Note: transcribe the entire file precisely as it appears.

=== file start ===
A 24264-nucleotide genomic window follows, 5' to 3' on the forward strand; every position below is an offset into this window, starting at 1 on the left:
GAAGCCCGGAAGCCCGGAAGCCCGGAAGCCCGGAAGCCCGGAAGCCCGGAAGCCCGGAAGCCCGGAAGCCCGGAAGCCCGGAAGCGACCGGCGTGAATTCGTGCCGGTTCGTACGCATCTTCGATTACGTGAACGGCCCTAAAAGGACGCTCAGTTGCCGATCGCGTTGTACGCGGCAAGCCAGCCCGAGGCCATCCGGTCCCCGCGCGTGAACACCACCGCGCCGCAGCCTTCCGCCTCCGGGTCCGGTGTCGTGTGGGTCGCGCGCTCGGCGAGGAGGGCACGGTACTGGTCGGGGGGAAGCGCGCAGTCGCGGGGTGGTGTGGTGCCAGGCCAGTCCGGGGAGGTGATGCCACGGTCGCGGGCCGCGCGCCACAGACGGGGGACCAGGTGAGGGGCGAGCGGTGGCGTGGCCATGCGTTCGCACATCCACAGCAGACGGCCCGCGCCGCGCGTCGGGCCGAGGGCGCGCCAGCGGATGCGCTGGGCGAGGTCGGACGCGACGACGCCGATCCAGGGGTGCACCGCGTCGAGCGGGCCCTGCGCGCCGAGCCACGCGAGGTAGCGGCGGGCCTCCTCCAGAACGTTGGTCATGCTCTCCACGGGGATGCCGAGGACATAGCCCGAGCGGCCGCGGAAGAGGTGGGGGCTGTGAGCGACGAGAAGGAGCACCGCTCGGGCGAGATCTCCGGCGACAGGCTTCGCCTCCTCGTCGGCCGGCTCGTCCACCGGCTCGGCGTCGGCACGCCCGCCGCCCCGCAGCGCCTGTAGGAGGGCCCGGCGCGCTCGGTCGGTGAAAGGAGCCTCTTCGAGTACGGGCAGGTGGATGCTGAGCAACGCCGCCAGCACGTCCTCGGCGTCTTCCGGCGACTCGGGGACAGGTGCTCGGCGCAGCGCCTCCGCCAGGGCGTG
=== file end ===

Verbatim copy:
A 24264-nucleotide genomic window follows, 5' to 3' on the forward strand; every position below is an offset into this window, starting at 1 on the left:
GAAGCCCGGAAGCCCGGAAGCCCGGAAGCCCGGAAGCCCGGAAGCCCGGAAGCCCGGAAGCCCGGAAGCCCGGAAGCCCGGAAGCGACCGGCGTGAATTCGTGCCGGTTCGTACGCATCTTCGATTACGTGAACGGCCCTAAAAGGACGCTCAGTTGCCGATCGCGTTGTACGCGGCAAGCCAGCCCGAGGCCATCCGGTCCCCGCGCGTGAACACCACCGCGCCGCAGCCTTCCGCCTCCGGGTCCGGTGTCGTGTGGGTCGCGCGCTCGGCGAGGAGGGCACGGTACTGGTCGGGGGGAAGCGCGCAGTCGCGGGGTGGTGTGGTGCCAGGCCAGTCCGGGGAGGTGATGCCACGGTCGCGGGCCGCGCGCCACAGACGGGGGACCAGGTGAGGGGCGAGCGGTGGCGTGGCCATGCGTTCGCACATCCACAGCAGACGGCCCGCGCCGCGCGTCGGGCCGAGGGCGCGCCAGCGGATGCGCTGGGCGAGGTCGGACGCGACGACGCCGATCCAGGGGTGCACCGCGTCGAGCGGGCCCTGCGCGCCGAGCCACGCGAGGTAGCGGCGGGCCTCCTCCAGAACGTTGGTCATGCTCTCCACGGGGATGCCGAGGACATAGCCCGAGCGGCCGCGGAAGAGGTGGGGGCTGTGAGCGACGAGAAGGAGCACCGCTCGGGCGAGATCTCCGGCGACAGGCTTCGCCTCCTCGTCGGCCGGCTCGTCCACCGGCTCGGCGTCGGCACGCCCGCCGCCCCGCAGCGCCTGTAGGAGGGCCCGGCGCGCTCGGTCGGTGAAAGGAGCCTCTTCGAGTACGGGCAGGTGGATGCTGAGCAACGCCGCCAGCACGTCCTCGGCGTCTTCCGGCGACTCGGGGACAGGTGCTCGGCGCAGCGCCTCCGCCAGGGCGTG